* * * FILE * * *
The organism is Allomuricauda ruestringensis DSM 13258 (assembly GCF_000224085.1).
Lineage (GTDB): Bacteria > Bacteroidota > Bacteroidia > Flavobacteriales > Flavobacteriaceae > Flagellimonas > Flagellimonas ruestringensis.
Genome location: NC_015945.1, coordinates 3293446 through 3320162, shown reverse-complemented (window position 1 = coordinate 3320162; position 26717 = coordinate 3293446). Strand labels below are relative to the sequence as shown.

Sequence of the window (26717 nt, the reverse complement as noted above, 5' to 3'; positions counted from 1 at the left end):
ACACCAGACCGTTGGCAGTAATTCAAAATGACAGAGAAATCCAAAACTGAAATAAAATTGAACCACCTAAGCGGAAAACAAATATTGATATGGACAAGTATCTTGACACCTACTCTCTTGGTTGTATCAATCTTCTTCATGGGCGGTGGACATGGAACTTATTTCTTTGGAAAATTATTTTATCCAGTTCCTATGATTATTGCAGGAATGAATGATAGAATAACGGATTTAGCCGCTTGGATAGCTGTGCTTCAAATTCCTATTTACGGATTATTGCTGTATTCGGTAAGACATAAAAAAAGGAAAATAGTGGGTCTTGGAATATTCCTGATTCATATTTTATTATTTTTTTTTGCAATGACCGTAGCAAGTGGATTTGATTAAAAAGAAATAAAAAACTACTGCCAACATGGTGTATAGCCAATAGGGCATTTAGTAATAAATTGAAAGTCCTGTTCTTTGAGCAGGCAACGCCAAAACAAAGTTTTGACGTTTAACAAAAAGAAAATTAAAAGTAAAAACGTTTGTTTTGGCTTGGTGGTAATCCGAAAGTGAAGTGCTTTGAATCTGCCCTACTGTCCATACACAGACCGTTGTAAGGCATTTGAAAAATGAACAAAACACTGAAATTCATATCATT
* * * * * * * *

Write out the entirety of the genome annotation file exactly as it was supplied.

The organism is Allomuricauda ruestringensis DSM 13258 (assembly GCF_000224085.1).
Lineage (GTDB): Bacteria > Bacteroidota > Bacteroidia > Flavobacteriales > Flavobacteriaceae > Flagellimonas > Flagellimonas ruestringensis.
Genome location: NC_015945.1, coordinates 3293446 through 3320162, shown reverse-complemented (window position 1 = coordinate 3320162; position 26717 = coordinate 3293446). Strand labels below are relative to the sequence as shown.

Sequence of the window (26717 nt, the reverse complement as noted above, 5' to 3'; positions counted from 1 at the left end):
ACACCAGACCGTTGGCAGTAATTCAAAATGACAGAGAAATCCAAAACTGAAATAAAATTGAACCACCTAAGCGGAAAACAAATATTGATATGGACAAGTATCTTGACACCTACTCTCTTGGTTGTATCAATCTTCTTCATGGGCGGTGGACATGGAACTTATTTCTTTGGAAAATTATTTTATCCAGTTCCTATGATTATTGCAGGAATGAATGATAGAATAACGGATTTAGCCGCTTGGATAGCTGTGCTTCAAATTCCTATTTACGGATTATTGCTGTATTCGGTAAGACATAAAAAAAGGAAAATAGTGGGTCTTGGAATATTCCTGATTCATATTTTATTATTTTTTTTTGCAATGACCGTAGCAAGTGGATTTGATTAAAAAGAAATAAAAAACTACTGCCAACATGGTGTATAGCCAATAGGGCATTTAGTAATAAATTGAAAGTCCTGTTCTTTGAGCAGGCAACGCCAAAACAAAGTTTTGACGTTTAACAAAAAGAAAATTAAAAGTAAAAACGTTTGTTTTGGCTTGGTGGTAATCCGAAAGTGAAGTGCTTTGAATCTGCCCTACTGTCCATACACAGACCGTTGTAAGGCATTTGAAAAATGAACAAAACACTGAAATTCATATCATT